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Sunday, 18 January 2015

Red Eye Blog Tour: My Magnificent Seven Scariest Books by Alex Bell (author of Frozen Charlotte)

And so the nightmares continue....

Yes, the Red Eye blog tour is back at The Book Zone, this time with author Alex Bell telling us about her Magnificent Seven Scariest Books. Alex is the author of Frozen Charlotte, one of the two books released this month by Red Eye, Stripes Publishing's new YA horror imprint. I've just finished Frozen Charlotte and it is very creepy and pretty terrifying on a psychological level. And if you have a phobia about porcelain dolls (which are creepy as hell at the best of times) the you certainly won't want to be reading this one at night time.


And so, over to Alex and her seven scariest books:


1. The Haunting of Toby Jugg by Dennis Wheatley - The first half of this book contains some of the best understated, unnerving horror I've ever read. You definitely feel the terror and helplessness of the main character in this one.

2. The Shining by Stephen King - I read this classic horror tale whilst staying in a very old hotel in New Orleans. As haunted hotel stories go, this has got to be one of the best. It’s a shame the topiary animals were replaced by a hedge maze in the film.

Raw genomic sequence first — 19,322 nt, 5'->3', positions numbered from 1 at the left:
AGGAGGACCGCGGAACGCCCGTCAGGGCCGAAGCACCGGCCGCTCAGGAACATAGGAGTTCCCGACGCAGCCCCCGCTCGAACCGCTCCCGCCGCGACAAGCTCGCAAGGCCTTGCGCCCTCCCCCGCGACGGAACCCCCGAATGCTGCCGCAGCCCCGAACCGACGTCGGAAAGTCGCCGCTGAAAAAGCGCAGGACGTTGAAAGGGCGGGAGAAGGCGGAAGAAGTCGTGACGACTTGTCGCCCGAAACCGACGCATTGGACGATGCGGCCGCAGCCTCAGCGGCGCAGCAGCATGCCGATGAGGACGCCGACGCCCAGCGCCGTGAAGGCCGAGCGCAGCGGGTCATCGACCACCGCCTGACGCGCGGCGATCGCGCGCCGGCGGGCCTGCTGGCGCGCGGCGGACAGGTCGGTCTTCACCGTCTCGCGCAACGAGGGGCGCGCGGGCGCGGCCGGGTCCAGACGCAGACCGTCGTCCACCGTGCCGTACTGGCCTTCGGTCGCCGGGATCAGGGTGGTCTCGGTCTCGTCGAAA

3. The Turn of the Screw by Henry James  - One of my favourite classic ghost stories – this creepy tale has an unreliable narrator and an ambiguous open ending as well as some pretty terrifying encounters in the house and the grounds.

4. This House is Haunted by John Boyne – John Boyne can write anything and excel at it. His ghost story is very much in the Dickensian tradition and contains some of the most bone-chilling scenes I’ve ever come across. A total masterpiece.

5. Florence and Giles by John Harding – I love this re-imagining of The Turn of the Screw. The language is a real treat and like nothing else you’ve ever come across before.

6. Shutter Island by Dennis Lehane – Not a horror book as such but Shutter Island definitely creeped me out with its themes of paranoia, madness and self-destruction.

7. The Haunting of Hill House by Shirley Jackson – Another classic ghost tale, this one definitely delivers its fair share of scares.

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Huge thanks to Alex for taking the time to write this for us. The Red Eye Blog Tour is about to come to an end, so please head on over to http://reading-in-between-the-lines.blogspot.co.uk for its final stop.



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